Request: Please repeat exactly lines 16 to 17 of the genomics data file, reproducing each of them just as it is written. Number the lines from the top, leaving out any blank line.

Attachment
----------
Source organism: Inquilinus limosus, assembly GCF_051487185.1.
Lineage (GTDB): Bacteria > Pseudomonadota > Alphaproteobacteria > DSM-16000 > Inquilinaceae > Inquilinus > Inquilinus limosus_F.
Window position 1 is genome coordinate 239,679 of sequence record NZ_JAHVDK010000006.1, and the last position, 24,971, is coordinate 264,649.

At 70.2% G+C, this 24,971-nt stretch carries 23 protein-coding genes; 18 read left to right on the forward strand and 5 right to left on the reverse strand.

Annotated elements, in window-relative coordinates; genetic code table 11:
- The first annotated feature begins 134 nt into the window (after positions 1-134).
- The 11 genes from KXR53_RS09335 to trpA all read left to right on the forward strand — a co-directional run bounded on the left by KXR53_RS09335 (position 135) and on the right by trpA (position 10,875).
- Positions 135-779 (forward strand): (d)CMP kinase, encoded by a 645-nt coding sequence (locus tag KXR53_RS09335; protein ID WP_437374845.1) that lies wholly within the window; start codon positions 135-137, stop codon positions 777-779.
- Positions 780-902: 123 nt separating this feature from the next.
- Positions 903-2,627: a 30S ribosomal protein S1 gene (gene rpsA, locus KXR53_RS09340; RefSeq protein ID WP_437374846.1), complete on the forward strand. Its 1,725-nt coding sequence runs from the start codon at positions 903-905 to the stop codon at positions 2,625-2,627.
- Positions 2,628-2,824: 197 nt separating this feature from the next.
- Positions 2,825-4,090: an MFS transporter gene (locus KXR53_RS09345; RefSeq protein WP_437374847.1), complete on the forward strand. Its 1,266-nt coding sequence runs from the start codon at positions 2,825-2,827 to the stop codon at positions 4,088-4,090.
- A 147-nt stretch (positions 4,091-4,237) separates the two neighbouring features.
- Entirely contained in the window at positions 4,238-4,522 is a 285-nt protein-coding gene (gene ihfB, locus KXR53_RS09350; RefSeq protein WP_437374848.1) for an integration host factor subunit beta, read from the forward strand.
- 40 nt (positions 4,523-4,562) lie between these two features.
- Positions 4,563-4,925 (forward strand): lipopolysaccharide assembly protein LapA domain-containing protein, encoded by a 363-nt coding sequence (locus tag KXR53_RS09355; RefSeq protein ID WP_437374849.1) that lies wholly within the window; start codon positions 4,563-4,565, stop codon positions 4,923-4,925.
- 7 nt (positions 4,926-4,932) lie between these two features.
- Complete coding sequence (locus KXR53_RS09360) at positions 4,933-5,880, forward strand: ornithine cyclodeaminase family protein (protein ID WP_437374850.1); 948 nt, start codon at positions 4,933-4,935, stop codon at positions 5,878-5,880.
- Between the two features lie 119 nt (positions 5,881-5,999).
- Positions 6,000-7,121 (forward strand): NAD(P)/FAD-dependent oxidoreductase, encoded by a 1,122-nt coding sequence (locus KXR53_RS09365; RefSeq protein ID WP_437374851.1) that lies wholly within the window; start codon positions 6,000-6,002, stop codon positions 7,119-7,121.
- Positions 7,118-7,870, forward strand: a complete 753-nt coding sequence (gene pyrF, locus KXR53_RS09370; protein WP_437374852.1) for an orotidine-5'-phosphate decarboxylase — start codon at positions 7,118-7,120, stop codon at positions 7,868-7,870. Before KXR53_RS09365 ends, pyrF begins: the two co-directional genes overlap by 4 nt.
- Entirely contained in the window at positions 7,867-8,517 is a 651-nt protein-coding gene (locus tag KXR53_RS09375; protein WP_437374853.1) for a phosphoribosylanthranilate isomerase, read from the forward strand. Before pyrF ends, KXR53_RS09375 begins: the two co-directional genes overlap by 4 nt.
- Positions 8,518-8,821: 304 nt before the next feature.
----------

- Positions 4,563-4,925 (forward strand): lipopolysaccharide assembly protein LapA domain-containing protein, encoded by a 363-nt coding sequence (locus tag KXR53_RS09355; RefSeq protein ID WP_437374849.1) that lies wholly within the window; start codon positions 4,563-4,565, stop codon positions 4,923-4,925.
- 7 nt (positions 4,926-4,932) lie between these two features.